Prosecutors have enormous discretion in the American criminal justice system, aided greatly by catchall provisions in statutes.
Congress often adopts broadly worded laws to catch a wide range of conduct, especially for white-collar crimes, and regularly tacks on a section to catch actions that might otherwise slip through the cracks.
Over the past few years, the Supreme Court has shown a conspicuous concern when the Justice Department seemed to push the envelope of what constitutes a crime in a way that could reach ostensibly innocent acts, or at least conduct that does not deserve the severe punishment meted out under federal law.
Last week, the justices agreed to review the conviction of Carlo J. Marinello II for obstructing the administration of the tax laws, presenting another opportunity to cut back on the scope of white-collar prosecutions under a catchall section.
Following up on Paul's follow up on Whittier Law School, my summer project has to do with the limits of artificial intelligence in the process of lawyering, and its impact on how and what we teach in law school. (The Savannah Law Review is holding a provocative symposium on September 15, 2017 entitled The Rise of the Automatons. The call for papers provoked me — see below.)
I want to connect three things here: (a) the role of "machine lawyering" referred to in the discussion about Whittier, (b) the essay by Jay Finkelstein on "skills training" particularly in transactional law to which I provided a link a couple days ago (plus the comments to the post), and (c) what I think about law schools of the future. The punch line is that I hope to reveal just how radical I am as a futurist on the last point, even if, as I descend into my own dotage, I probably don't have the energy to carry off the revolution.
Here's a teaser to get you past the break. Law school curricula, by and large, are the educational versions of the Winchester Mystery House. Sarah Winchester was the widow of the inventor of the Winchester repeating rifle. It's been disputed, but some say she believed that unless she kept building rooms onto her house in San Jose, California, she would not appease the ghosts that were haunting her. The result was a bizarre mansion, built haphazardly with no planning at all, containing doors and stairs that go nowhere, windows opening into other rooms, and stairs with irregular risers. That is an apt metaphor for standard legal education, at least beyond the first year. So if we were to redesign it from the ground up, in light of the possibility of robot lawyers, the cry for skills training, and the dilemma of law schools like Whittier, what would we do?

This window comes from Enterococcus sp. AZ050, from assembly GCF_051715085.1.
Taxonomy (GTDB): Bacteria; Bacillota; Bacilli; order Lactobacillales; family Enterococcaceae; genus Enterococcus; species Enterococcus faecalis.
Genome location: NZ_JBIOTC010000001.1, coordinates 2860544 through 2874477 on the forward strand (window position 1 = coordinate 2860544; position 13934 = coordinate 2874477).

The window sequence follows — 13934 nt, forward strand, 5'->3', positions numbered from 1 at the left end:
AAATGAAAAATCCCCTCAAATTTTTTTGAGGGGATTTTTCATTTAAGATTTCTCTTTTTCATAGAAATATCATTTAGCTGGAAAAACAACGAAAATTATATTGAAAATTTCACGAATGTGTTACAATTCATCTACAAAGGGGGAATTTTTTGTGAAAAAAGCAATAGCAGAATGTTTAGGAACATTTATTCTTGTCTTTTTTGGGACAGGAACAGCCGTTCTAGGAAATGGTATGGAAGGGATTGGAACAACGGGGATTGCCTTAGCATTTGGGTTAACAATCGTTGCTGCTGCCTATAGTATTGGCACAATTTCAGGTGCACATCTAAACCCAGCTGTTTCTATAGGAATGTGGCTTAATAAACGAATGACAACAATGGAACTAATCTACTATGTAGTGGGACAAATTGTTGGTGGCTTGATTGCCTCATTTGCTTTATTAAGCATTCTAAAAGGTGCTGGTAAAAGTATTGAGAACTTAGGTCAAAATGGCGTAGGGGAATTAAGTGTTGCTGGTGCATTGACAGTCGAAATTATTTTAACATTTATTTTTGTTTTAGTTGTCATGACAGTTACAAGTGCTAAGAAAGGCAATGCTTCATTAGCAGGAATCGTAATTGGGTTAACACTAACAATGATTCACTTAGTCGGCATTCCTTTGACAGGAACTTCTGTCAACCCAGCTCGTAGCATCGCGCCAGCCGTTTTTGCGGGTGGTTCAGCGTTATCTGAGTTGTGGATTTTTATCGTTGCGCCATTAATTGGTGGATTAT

Paul L. Caron (Dean, Pepperdine) & Kellye Y. Testy (President & CEO, LSAC; Former Dean, University of Washington), Corrected Data: The Quantity and Quality of Law School Applicants:
We spent some time together at the recent ABA Deans Workshop in Washington, D.C. and discussed recent blog posts Paul had written about the declining quantity and quality of law school applicants. These posts have attracted quite a bit of attention in the blogosphere and mainstream media. Unfortunately, Paul relied on incomplete data on the Internet and conflated some of the reporting categories rather than using official LSAC data and categorization. We want to set the record straight in this blog post and also announce a new initiative to ensure that accurate legal education data is more easily accessible by the law school community and the public.
The trend Paul reported — the decline in the number of law school applicants and the disproportionately greater decline in the higher LSAT score band — is correct. But the rate of decline in the higher LSAT score band is less than Paul reported. The highest scoring band has moved by 3%, from 29% to 26%, between 2010-11 and 2016-17. The larger change, as we have all understood for some time, is in the overall number of applicants to law schools. Here are the official LSAC data:
The University of North Carolina Kenan-Flagler School of Business has issued a call for papers for its Twenty-First Annual Tax Symposium to be held April 21-22, 2018. The symposium "is designed to bring together leading tax scholars from economics, accounting, finance, law, political science, and related fields." The deadline for the call for papers is December 15, 2017:
Howard University has found a professor of law guilty of sexual harassment in relation to a 2015 test question involving Brazilian waxing. At first blush, it’s the kind of case that might anger even modest professors concerned about the rising tide of what’s been called campus illiberalism, or student calls for censorship of emotionally discomfiting speech.
But Reginald Robinson’s full question about a client who fell asleep during a wax and later alleged improper touching is rather graphic, with references to a “landing strip,” hairlessness from “belly button to buttocks" and more. Still, some free speech and academic freedom advocates are calling Howard’s response excessive: mandatory sensitivity training for Robinson, prior administrative review of his future test questions, classroom observation and a warning that any further violations of the university’s sexual harassment policies may result in termination.